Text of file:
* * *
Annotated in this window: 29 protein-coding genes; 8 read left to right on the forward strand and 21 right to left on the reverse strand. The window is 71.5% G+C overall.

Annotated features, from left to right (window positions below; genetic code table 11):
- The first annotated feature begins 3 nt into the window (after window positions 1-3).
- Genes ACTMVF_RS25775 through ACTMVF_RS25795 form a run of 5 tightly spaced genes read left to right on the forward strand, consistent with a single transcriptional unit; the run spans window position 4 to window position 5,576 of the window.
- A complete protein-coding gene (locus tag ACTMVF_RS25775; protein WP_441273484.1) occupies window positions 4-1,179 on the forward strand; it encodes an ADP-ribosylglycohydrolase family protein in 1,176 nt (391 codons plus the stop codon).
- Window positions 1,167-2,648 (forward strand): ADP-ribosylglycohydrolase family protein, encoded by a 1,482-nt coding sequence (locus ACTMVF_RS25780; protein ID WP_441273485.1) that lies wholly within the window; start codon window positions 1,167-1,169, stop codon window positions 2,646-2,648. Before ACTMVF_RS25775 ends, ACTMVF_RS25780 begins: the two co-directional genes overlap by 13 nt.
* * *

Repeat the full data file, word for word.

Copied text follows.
Annotated in this window: 29 protein-coding genes; 8 read left to right on the forward strand and 21 right to left on the reverse strand. The window is 71.5% G+C overall.

Annotated features, from left to right (window positions below; genetic code table 11):
- The first annotated feature begins 3 nt into the window (after window positions 1-3).
- Genes ACTMVF_RS25775 through ACTMVF_RS25795 form a run of 5 tightly spaced genes read left to right on the forward strand, consistent with a single transcriptional unit; the run spans window position 4 to window position 5,576 of the window.
- A complete protein-coding gene (locus tag ACTMVF_RS25775; protein WP_441273484.1) occupies window positions 4-1,179 on the forward strand; it encodes an ADP-ribosylglycohydrolase family protein in 1,176 nt (391 codons plus the stop codon).
- Window positions 1,167-2,648 (forward strand): ADP-ribosylglycohydrolase family protein, encoded by a 1,482-nt coding sequence (locus ACTMVF_RS25780; protein ID WP_441273485.1) that lies wholly within the window; start codon window positions 1,167-1,169, stop codon window positions 2,646-2,648. Before ACTMVF_RS25775 ends, ACTMVF_RS25780 begins: the two co-directional genes overlap by 13 nt.